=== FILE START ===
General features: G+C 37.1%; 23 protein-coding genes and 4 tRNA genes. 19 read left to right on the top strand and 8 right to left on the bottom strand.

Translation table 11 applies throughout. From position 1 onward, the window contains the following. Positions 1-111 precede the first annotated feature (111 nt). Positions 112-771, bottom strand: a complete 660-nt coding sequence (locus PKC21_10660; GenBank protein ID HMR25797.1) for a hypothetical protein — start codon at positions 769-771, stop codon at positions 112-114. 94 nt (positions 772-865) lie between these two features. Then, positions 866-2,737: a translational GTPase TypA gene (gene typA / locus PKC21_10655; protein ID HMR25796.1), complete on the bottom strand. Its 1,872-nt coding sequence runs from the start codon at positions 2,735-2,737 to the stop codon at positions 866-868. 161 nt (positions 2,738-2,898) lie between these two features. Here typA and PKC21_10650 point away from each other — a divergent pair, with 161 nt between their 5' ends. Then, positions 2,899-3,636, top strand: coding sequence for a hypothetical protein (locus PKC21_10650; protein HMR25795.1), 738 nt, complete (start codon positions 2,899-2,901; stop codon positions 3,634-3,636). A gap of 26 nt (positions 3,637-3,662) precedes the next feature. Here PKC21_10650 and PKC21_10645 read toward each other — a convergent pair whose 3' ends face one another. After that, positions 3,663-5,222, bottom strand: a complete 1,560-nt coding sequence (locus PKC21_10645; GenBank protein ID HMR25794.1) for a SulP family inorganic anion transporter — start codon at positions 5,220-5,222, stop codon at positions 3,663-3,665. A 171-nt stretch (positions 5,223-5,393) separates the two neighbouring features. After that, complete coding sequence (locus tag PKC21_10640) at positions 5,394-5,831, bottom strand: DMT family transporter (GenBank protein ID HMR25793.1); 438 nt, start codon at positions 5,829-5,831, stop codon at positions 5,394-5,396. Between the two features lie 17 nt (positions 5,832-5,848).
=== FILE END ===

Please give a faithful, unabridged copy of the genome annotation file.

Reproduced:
General features: G+C 37.1%; 23 protein-coding genes and 4 tRNA genes. 19 read left to right on the top strand and 8 right to left on the bottom strand.

Translation table 11 applies throughout. From position 1 onward, the window contains the following. Positions 1-111 precede the first annotated feature (111 nt). Positions 112-771, bottom strand: a complete 660-nt coding sequence (locus PKC21_10660; GenBank protein ID HMR25797.1) for a hypothetical protein — start codon at positions 769-771, stop codon at positions 112-114. 94 nt (positions 772-865) lie between these two features. Then, positions 866-2,737: a translational GTPase TypA gene (gene typA / locus PKC21_10655; protein ID HMR25796.1), complete on the bottom strand. Its 1,872-nt coding sequence runs from the start codon at positions 2,735-2,737 to the stop codon at positions 866-868. 161 nt (positions 2,738-2,898) lie between these two features. Here typA and PKC21_10650 point away from each other — a divergent pair, with 161 nt between their 5' ends. Then, positions 2,899-3,636, top strand: coding sequence for a hypothetical protein (locus PKC21_10650; protein HMR25795.1), 738 nt, complete (start codon positions 2,899-2,901; stop codon positions 3,634-3,636). A gap of 26 nt (positions 3,637-3,662) precedes the next feature. Here PKC21_10650 and PKC21_10645 read toward each other — a convergent pair whose 3' ends face one another. After that, positions 3,663-5,222, bottom strand: a complete 1,560-nt coding sequence (locus PKC21_10645; GenBank protein ID HMR25794.1) for a SulP family inorganic anion transporter — start codon at positions 5,220-5,222, stop codon at positions 3,663-3,665. A 171-nt stretch (positions 5,223-5,393) separates the two neighbouring features. After that, complete coding sequence (locus tag PKC21_10640) at positions 5,394-5,831, bottom strand: DMT family transporter (GenBank protein ID HMR25793.1); 438 nt, start codon at positions 5,829-5,831, stop codon at positions 5,394-5,396. Between the two features lie 17 nt (positions 5,832-5,848).